Understanding one another in an age of polarization
This year is sure to be a challenging one in the political arena.
With split control of Congress and the beginning of the campaign to see who will run against President Trump in 2020, there will, no doubt, be heightened political tension.
As if it could get much worse.
The political polarization we're experiencing today has been a subject of study for years. Where it started — who started it — is even a point of divide. Some trace it to the election of Barack Obama as president; others to the Reagan era.
We're not here to solve that argument. But we would like to issue a challenge to our readers for the coming year, one we intend to take on ourselves. We're sure this is not a novel idea, nor one that hasn't been tried before. But here in the Midwest, where we pride ourselves on our reasonableness, our friendliness and — in Iowa — our privileged place on the political calendar, we think it's worth stepping into the shoes, or at least the head space, of people on the other side of the political fence.
And there perhaps is no better way to do that than by consuming political news differently.
Next year, we would suggest, instead of just turning to the comfort of your familiar sources of news and opinion, add a source that might make you feel uncomfortable. A source you know will hold an opinion that differs from your own. Read it frequently and try to understand why they might believe the way they do.
We happen to think, as you might expect, that local newspapers are a good source for news and opinion. But we also know people have choices. Above all, we hope you choose sources that are reliable and that deal in facts.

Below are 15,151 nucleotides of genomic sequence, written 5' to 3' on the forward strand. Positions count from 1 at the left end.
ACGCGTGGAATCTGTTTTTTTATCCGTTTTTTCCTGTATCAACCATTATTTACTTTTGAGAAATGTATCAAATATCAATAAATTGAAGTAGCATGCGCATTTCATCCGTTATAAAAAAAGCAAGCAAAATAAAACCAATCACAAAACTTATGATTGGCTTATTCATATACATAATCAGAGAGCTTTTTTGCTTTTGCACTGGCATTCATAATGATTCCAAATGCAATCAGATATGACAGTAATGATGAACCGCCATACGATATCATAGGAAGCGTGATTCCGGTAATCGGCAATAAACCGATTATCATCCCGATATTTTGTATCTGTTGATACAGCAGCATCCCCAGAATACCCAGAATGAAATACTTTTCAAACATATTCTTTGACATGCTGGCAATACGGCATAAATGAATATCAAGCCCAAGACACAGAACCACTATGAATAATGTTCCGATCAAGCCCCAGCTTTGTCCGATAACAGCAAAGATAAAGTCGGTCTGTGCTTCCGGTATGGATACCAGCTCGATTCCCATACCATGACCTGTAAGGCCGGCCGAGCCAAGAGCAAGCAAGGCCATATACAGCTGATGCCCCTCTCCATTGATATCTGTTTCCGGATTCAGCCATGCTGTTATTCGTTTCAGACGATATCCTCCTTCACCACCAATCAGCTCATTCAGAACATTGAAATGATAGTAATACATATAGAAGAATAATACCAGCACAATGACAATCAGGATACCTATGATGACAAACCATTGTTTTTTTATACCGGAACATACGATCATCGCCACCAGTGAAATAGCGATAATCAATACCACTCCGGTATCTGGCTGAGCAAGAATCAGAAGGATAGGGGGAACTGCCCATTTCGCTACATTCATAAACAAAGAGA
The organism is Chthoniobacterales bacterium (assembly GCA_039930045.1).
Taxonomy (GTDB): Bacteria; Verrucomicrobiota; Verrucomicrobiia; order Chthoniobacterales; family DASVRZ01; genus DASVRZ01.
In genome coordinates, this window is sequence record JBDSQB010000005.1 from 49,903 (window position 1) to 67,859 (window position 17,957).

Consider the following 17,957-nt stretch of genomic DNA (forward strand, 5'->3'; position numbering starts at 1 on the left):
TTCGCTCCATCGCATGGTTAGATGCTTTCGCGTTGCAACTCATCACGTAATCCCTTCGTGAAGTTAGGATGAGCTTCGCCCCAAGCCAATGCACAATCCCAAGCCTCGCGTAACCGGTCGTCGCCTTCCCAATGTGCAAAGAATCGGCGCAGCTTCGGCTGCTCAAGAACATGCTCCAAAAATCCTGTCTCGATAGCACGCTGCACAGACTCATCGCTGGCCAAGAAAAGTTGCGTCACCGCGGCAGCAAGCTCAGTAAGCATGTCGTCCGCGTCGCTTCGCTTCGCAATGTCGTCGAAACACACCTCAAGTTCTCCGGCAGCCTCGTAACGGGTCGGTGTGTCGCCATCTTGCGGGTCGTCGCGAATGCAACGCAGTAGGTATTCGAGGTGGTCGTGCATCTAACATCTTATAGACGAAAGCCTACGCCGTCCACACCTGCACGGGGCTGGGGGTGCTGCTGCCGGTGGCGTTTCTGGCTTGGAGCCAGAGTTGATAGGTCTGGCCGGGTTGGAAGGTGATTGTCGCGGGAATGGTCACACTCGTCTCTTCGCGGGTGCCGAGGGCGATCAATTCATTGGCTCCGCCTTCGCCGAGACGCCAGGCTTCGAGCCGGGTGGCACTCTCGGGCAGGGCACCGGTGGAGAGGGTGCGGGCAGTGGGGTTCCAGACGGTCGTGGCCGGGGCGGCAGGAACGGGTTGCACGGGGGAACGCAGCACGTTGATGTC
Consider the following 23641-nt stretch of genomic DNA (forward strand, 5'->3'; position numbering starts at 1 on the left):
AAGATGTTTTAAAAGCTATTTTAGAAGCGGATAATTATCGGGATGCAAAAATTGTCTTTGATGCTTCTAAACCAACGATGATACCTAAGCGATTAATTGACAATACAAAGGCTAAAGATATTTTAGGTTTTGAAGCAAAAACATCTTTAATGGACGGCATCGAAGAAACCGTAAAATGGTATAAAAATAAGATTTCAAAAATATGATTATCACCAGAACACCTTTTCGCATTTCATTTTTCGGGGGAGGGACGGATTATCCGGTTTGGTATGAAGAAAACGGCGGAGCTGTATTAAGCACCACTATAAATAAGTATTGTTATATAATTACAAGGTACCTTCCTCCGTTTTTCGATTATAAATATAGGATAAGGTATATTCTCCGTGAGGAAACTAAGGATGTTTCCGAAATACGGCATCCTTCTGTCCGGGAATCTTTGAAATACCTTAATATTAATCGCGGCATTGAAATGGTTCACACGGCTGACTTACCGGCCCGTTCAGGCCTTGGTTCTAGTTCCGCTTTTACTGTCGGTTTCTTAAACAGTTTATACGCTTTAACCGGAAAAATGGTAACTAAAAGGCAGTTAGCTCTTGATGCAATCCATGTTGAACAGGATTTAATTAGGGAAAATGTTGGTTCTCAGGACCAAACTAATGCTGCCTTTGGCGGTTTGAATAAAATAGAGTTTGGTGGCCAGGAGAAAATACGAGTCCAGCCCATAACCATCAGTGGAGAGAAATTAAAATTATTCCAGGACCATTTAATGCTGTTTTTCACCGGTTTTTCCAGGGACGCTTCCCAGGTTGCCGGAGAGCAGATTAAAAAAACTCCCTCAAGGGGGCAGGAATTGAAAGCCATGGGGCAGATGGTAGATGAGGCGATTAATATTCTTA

None of this is aimed at convincing people to drop their principles or political beliefs. Nor do we believe it is a prescription to be taken in equal measure, given that we have a president who repeatedly misrepresents the truth. But we believe there is value in all of us trying to understand people who hold different beliefs.
Our broken politics is real. It is an issue that must be dealt with. The fragmentation of media and the growth of social media has made it so much easier to burrow into silos of comfort. We do not think that is healthy for a democracy. And, we should note, political polarization is a problem that predates Donald Trump. It will also be with us long after he is gone.
There is a potential downside to trying this. Researchers at Duke University earlier this year conducted an experiment that exposed conservatives and liberals to social media messages from elected officials and opinion leaders of opposing political viewpoints. They found that conservatives became more conservative and liberals more liberal as a result, though not in equal measure.
The study had limitations, but this may well be a sign that Facebook and Twitter aren't the places to try what we're suggesting.
Perhaps a good way to go about this is not to focus on the people or types of news and opinions that tend to divide, but rather on things that may be less polarizing.
So, instead of reading various opinions about the White House's demand for $5 billion for a border wall, study the impact that immigrants have on the U.S. workforce. You might be surprised to find it is more complex than you think.
Then, go and read about the conditions in Central America that are driving people and their families to escape north. You might find an empathy that didn't previously exist.
Perhaps study reports about current border security measures.
This likely won't be as viscerally rewarding as flaming the other side with a perfectly worded tweet or posting a link to a news site of dubious origin (think, Russia). But it might help.
We hold no naive belief this will change the political culture in this country. However, it may be a way to better understand your neighbors, even if you don't end up agreeing with them.
We are neither red nor blue.
Our neighbors are our political opposites.
We should get to know each other just a little bit better.